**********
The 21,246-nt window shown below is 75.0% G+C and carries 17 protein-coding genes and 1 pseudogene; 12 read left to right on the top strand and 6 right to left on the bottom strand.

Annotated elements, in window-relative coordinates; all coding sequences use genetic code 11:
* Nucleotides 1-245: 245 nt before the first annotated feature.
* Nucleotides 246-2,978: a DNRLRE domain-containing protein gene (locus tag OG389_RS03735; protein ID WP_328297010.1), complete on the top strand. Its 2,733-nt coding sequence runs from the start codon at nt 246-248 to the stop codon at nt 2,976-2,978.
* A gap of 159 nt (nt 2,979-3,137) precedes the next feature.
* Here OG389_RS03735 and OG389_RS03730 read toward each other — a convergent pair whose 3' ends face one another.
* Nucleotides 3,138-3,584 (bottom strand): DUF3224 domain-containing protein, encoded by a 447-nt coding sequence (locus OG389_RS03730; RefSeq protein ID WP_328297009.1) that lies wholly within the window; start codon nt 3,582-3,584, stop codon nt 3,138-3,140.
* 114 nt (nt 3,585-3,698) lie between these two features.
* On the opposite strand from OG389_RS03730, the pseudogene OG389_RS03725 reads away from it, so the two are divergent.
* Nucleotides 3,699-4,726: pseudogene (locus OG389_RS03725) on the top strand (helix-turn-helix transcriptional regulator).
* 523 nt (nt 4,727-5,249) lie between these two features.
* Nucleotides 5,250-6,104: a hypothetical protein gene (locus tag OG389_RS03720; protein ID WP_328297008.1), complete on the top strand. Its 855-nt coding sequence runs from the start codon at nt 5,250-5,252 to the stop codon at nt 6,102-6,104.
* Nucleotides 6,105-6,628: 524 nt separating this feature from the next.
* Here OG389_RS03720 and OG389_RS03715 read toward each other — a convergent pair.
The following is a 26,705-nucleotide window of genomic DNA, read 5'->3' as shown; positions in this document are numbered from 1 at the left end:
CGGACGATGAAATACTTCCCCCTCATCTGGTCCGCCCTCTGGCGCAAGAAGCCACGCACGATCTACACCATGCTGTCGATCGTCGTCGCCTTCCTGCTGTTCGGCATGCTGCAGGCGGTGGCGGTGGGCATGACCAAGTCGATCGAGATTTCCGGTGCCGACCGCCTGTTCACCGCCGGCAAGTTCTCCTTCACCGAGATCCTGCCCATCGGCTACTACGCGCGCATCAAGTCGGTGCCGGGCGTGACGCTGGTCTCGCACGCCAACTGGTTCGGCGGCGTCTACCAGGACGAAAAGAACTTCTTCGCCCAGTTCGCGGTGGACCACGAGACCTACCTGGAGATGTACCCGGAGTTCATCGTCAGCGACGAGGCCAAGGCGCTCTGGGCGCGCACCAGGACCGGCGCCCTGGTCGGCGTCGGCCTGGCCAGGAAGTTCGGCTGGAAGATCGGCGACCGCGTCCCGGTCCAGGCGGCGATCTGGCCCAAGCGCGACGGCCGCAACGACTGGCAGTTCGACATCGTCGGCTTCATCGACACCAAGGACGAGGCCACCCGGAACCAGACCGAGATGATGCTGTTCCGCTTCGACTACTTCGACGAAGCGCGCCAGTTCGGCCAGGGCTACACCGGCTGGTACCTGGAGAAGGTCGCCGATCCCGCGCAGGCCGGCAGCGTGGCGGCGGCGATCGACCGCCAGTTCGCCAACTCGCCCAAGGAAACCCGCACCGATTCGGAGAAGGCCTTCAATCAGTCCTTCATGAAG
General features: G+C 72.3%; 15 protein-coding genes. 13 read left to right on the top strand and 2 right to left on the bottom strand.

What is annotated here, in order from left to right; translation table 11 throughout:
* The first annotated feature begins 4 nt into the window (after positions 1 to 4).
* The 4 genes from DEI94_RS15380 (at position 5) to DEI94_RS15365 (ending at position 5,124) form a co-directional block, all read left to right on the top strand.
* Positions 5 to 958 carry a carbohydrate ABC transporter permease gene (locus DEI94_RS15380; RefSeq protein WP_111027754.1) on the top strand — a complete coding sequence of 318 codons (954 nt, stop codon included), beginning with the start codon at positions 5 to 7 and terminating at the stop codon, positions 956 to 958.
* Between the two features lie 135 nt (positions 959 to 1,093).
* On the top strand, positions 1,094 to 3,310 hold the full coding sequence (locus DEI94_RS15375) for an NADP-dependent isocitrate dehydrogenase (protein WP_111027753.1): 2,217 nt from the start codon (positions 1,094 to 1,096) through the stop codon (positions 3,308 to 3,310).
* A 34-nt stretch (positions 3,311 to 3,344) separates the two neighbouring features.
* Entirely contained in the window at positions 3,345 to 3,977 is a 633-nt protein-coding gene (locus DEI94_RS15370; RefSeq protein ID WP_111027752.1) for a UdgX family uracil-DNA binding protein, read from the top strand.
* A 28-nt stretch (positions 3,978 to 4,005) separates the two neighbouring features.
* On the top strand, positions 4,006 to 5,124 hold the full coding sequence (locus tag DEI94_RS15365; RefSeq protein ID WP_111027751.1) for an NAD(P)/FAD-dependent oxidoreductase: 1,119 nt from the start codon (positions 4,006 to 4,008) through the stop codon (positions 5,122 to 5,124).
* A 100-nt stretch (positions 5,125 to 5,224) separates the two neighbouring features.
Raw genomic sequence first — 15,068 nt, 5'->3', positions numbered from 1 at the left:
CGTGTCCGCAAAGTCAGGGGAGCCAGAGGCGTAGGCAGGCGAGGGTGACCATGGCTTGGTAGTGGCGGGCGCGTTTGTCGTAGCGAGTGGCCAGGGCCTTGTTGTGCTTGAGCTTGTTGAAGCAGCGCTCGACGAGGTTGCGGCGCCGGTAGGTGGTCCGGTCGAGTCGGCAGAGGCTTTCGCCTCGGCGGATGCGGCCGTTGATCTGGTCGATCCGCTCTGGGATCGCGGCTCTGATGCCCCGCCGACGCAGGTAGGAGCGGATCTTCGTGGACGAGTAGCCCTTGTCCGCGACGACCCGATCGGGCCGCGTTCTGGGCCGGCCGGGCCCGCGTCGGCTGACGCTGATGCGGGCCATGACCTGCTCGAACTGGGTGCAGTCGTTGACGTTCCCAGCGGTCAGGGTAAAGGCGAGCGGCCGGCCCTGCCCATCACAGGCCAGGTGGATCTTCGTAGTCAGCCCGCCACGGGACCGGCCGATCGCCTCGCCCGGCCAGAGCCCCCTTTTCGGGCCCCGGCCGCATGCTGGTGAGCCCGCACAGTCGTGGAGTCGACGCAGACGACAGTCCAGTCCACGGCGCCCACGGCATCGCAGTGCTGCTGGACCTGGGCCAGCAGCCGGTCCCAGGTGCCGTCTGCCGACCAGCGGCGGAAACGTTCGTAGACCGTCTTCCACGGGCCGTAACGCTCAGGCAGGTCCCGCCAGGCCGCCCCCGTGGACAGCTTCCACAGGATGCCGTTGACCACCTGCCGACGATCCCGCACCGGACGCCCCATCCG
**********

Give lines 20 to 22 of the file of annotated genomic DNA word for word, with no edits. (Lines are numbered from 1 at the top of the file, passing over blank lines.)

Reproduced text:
* The 4 genes from DEI94_RS15380 (at position 5) to DEI94_RS15365 (ending at position 5,124) form a co-directional block, all read left to right on the top strand.
* Positions 5 to 958 carry a carbohydrate ABC transporter permease gene (locus DEI94_RS15380; RefSeq protein WP_111027754.1) on the top strand — a complete coding sequence of 318 codons (954 nt, stop codon included), beginning with the start codon at positions 5 to 7 and terminating at the stop codon, positions 956 to 958.
* Between the two features lie 135 nt (positions 959 to 1,093).